1. Feb 9, 2006

### hippolyta2078795

A proton(m=1.67 * 10^-27 kg) is suspended at rest in a uniform electric field E. Take into account gravity and determine E.

How do I find the field if I don't know what r is.

A spacecraft makes a trip from the Earth to the Moon, 380000km away. At what point in the trip will the gravitational field be zero? The mass of the Moon is about 1/81 that of Earth.

I understand this problem I think, but I want to make sure. I plug the numbers in for Newton's universal gravitation law. I have to fields, one exerted by the Earth, one by the moon. I set the radius in the moon's field as (380000000-r)meters. Right?

2. Feb 9, 2006

### Chi Meson

What you are doing in the first problem is looking at two balanced forces. One of the forces is weight (force due to gravity) which is found by w=mg. The other force is the electrstatic force which can similary be found by multiplying two things together.

Second one, yes you are on the right track. You will get to a point where it might look like the quadratic formula will come up, but...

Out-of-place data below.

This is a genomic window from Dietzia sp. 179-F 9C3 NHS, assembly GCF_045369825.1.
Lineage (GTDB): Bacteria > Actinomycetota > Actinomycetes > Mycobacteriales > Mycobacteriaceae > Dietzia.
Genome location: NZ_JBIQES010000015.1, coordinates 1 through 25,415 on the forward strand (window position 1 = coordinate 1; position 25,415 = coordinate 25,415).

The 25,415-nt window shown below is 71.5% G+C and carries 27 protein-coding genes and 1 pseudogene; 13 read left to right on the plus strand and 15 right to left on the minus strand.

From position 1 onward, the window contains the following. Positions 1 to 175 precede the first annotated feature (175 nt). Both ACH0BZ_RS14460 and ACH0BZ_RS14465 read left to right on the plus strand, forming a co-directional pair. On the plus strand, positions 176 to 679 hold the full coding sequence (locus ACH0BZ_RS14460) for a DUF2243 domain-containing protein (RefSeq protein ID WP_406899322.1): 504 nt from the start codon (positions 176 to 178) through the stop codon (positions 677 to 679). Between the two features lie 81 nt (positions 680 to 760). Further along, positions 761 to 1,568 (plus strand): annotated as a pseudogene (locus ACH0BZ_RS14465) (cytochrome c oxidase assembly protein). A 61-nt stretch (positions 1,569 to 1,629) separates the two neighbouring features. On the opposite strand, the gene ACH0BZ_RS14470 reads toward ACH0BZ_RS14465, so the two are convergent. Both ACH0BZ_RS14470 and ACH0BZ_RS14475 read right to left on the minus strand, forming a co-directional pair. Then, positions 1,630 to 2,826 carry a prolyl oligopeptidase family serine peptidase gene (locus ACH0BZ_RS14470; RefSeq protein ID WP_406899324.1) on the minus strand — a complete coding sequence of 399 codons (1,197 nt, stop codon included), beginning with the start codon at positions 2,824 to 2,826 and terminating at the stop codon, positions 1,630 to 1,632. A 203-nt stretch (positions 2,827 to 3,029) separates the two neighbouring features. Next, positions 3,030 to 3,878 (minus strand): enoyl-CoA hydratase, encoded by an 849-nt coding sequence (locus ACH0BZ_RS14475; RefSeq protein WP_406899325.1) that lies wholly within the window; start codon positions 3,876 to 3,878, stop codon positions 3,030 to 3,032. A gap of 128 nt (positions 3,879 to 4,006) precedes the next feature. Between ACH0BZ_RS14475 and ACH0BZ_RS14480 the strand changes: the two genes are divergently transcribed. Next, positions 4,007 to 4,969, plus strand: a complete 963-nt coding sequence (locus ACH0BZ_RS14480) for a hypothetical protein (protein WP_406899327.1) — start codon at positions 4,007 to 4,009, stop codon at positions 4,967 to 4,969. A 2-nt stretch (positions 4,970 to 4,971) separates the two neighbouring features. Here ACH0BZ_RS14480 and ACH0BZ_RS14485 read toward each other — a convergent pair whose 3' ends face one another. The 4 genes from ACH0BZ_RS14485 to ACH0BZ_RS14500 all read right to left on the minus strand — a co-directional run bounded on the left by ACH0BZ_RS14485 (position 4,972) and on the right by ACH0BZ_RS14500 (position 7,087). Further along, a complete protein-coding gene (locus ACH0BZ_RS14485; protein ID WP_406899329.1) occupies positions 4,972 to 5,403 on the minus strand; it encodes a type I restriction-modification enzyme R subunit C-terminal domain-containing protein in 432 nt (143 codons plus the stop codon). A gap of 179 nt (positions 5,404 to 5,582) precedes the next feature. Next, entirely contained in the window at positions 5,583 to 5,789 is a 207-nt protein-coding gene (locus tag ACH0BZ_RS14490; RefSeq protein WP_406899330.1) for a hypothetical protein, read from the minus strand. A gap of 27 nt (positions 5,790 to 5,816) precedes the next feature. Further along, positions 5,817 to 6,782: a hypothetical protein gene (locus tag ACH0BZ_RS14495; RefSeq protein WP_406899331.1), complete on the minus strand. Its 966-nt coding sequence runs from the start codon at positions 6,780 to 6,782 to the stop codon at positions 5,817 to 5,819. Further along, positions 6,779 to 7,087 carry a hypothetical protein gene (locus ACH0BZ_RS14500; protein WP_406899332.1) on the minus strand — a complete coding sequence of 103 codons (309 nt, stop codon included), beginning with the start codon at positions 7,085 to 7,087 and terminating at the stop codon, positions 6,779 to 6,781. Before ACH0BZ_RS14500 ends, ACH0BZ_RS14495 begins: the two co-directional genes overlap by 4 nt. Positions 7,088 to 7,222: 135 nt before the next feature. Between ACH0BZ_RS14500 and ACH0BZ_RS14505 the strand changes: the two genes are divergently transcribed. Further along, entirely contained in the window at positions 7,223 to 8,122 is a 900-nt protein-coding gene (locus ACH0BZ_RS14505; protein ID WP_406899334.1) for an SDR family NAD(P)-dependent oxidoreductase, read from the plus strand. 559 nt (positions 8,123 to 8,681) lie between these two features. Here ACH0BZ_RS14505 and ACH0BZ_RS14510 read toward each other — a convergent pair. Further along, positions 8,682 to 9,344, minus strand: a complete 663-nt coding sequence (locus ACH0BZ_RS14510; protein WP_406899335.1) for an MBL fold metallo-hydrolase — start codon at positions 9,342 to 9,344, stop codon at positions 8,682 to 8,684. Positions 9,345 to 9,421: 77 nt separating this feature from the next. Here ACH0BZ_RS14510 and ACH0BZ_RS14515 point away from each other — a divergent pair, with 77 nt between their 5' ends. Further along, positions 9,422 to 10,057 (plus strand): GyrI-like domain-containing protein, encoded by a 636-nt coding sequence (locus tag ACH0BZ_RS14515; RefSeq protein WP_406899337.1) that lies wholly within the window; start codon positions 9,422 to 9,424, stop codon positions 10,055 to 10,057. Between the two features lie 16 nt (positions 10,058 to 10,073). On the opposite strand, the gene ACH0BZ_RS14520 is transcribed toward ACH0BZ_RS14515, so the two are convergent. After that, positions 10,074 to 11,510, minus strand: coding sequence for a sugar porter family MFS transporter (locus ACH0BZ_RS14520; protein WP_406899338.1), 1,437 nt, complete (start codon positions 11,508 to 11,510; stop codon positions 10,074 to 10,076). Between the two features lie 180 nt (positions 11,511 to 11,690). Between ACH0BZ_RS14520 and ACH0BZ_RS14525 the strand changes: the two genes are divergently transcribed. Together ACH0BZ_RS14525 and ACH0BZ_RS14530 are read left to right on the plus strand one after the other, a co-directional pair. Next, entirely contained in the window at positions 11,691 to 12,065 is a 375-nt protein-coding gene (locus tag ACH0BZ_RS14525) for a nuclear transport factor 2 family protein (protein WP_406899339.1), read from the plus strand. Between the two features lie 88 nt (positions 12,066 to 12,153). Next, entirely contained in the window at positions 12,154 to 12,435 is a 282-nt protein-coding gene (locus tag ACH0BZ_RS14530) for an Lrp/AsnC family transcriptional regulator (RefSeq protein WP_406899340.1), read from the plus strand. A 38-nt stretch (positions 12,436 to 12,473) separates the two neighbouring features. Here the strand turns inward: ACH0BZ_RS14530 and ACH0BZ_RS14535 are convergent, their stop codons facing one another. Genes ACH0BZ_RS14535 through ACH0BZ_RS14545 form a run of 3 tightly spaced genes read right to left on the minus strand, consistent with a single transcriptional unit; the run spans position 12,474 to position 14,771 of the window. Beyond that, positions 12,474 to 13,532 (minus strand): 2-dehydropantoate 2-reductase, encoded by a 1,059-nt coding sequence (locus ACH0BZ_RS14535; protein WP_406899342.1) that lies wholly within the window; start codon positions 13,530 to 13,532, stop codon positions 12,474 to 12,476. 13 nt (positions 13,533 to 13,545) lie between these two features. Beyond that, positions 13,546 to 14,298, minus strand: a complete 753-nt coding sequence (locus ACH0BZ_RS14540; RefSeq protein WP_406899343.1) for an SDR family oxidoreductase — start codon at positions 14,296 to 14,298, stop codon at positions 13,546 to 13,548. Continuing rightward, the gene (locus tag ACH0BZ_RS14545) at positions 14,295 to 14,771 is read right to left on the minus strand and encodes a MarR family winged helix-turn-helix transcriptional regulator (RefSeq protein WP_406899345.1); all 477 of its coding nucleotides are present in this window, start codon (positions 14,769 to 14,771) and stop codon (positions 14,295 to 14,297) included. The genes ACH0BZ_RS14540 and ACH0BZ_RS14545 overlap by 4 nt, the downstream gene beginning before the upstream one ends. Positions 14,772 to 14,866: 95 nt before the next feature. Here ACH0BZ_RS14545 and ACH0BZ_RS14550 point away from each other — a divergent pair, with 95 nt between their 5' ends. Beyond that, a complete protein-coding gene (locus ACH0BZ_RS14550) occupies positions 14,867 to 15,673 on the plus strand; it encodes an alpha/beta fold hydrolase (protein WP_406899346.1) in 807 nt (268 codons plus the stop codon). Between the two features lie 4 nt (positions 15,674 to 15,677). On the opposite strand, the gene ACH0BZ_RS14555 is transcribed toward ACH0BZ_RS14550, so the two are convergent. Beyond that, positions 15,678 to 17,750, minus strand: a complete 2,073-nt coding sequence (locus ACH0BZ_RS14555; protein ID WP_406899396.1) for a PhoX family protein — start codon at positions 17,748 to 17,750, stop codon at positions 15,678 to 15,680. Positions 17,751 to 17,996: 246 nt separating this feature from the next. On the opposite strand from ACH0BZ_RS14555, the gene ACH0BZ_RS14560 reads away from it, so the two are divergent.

"cross multiply and square root both sides." Saves a lot of time.

3. Feb 9, 2006

### hippolyta2078795

What are those things. I dont know how to find the magnitude of a field with an unknown radius. Thanks.

4. Feb 9, 2006

### rea

You dont need the radius for calculate this electric field.

It more clear with the anterior aclaration, specialy the one that say something like "its about 2 forces in equilibrium".

The electric field is not a force at all, but a description of how the force (electric one) interact with the enviroment more clearly with other electric charges (correct me some one if Im wrong). In short you will not use the formula for the electric field, but calculate the "magnitude".

Or a hint, you can use a deduction the one that goes from show how to get the electric field from the electric force, the answer of what you need is there also the formula (that you dont need here is there).

Last edited: Feb 9, 2006